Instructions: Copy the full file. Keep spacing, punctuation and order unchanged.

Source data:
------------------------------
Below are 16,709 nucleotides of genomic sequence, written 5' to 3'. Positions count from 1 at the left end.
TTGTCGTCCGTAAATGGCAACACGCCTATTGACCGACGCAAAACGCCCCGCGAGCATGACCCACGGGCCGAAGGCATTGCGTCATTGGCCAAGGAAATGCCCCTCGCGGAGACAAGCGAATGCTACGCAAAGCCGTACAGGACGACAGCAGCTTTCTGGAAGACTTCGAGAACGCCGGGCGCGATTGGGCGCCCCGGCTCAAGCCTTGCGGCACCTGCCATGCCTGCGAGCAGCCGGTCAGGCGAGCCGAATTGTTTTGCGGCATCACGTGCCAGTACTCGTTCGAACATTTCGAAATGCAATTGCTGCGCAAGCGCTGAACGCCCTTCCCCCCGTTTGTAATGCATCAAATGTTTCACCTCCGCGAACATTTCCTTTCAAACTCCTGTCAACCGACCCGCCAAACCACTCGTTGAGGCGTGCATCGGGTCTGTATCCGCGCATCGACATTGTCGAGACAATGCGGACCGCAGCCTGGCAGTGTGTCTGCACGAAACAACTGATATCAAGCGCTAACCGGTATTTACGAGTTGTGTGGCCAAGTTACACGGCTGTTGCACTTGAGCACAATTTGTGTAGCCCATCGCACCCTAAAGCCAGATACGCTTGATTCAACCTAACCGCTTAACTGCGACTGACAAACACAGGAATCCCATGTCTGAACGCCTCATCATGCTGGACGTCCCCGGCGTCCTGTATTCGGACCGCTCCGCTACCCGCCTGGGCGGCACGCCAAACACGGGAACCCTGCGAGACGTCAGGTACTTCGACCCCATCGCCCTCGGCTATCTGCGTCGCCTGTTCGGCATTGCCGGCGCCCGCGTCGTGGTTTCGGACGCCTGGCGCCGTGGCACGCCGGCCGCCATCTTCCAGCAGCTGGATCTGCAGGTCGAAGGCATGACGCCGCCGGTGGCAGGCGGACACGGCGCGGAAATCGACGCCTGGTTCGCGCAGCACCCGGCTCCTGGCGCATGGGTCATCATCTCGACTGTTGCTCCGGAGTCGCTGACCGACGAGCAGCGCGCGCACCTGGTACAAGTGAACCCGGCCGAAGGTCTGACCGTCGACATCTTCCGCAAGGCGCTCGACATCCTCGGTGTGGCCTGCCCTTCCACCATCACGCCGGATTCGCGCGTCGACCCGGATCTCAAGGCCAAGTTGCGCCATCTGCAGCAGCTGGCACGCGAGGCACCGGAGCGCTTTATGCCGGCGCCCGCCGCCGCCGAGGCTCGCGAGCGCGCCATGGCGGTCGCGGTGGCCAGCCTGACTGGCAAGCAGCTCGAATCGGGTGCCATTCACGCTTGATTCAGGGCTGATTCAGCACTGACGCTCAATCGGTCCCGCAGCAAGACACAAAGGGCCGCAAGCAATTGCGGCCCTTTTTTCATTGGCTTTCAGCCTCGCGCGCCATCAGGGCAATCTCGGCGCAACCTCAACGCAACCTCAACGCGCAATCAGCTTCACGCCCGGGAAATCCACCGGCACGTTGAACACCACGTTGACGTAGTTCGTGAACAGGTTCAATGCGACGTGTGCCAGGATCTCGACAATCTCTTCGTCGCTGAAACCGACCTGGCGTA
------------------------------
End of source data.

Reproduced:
Below are 16,709 nucleotides of genomic sequence, written 5' to 3'. Positions count from 1 at the left end.
TTGTCGTCCGTAAATGGCAACACGCCTATTGACCGACGCAAAACGCCCCGCGAGCATGACCCACGGGCCGAAGGCATTGCGTCATTGGCCAAGGAAATGCCCCTCGCGGAGACAAGCGAATGCTACGCAAAGCCGTACAGGACGACAGCAGCTTTCTGGAAGACTTCGAGAACGCCGGGCGCGATTGGGCGCCCCGGCTCAAGCCTTGCGGCACCTGCCATGCCTGCGAGCAGCCGGTCAGGCGAGCCGAATTGTTTTGCGGCATCACGTGCCAGTACTCGTTCGAACATTTCGAAATGCAATTGCTGCGCAAGCGCTGAACGCCCTTCCCCCCGTTTGTAATGCATCAAATGTTTCACCTCCGCGAACATTTCCTTTCAAACTCCTGTCAACCGACCCGCCAAACCACTCGTTGAGGCGTGCATCGGGTCTGTATCCGCGCATCGACATTGTCGAGACAATGCGGACCGCAGCCTGGCAGTGTGTCTGCACGAAACAACTGATATCAAGCGCTAACCGGTATTTACGAGTTGTGTGGCCAAGTTACACGGCTGTTGCACTTGAGCACAATTTGTGTAGCCCATCGCACCCTAAAGCCAGATACGCTTGATTCAACCTAACCGCTTAACTGCGACTGACAAACACAGGAATCCCATGTCTGAACGCCTCATCATGCTGGACGTCCCCGGCGTCCTGTATTCGGACCGCTCCGCTACCCGCCTGGGCGGCACGCCAAACACGGGAACCCTGCGAGACGTCAGGTACTTCGACCCCATCGCCCTCGGCTATCTGCGTCGCCTGTTCGGCATTGCCGGCGCCCGCGTCGTGGTTTCGGACGCCTGGCGCCGTGGCACGCCGGCCGCCATCTTCCAGCAGCTGGATCTGCAGGTCGAAGGCATGACGCCGCCGGTGGCAGGCGGACACGGCGCGGAAATCGACGCCTGGTTCGCGCAGCACCCGGCTCCTGGCGCATGGGTCATCATCTCGACTGTTGCTCCGGAGTCGCTGACCGACGAGCAGCGCGCGCACCTGGTACAAGTGAACCCGGCCGAAGGTCTGACCGTCGACATCTTCCGCAAGGCGCTCGACATCCTCGGTGTGGCCTGCCCTTCCACCATCACGCCGGATTCGCGCGTCGACCCGGATCTCAAGGCCAAGTTGCGCCATCTGCAGCAGCTGGCACGCGAGGCACCGGAGCGCTTTATGCCGGCGCCCGCCGCCGCCGAGGCTCGCGAGCGCGCCATGGCGGTCGCGGTGGCCAGCCTGACTGGCAAGCAGCTCGAATCGGGTGCCATTCACGCTTGATTCAGGGCTGATTCAGCACTGACGCTCAATCGGTCCCGCAGCAAGACACAAAGGGCCGCAAGCAATTGCGGCCCTTTTTTCATTGGCTTTCAGCCTCGCGCGCCATCAGGGCAATCTCGGCGCAACCTCAACGCAACCTCAACGCGCAATCAGCTTCACGCCCGGGAAATCCACCGGCACGTTGAACACCACGTTGACGTAGTTCGTGAACAGGTTCAATGCGACGTGTGCCAGGATCTCGACAATCTCTTCGTCGCTGAAACCGACCTGGCGTA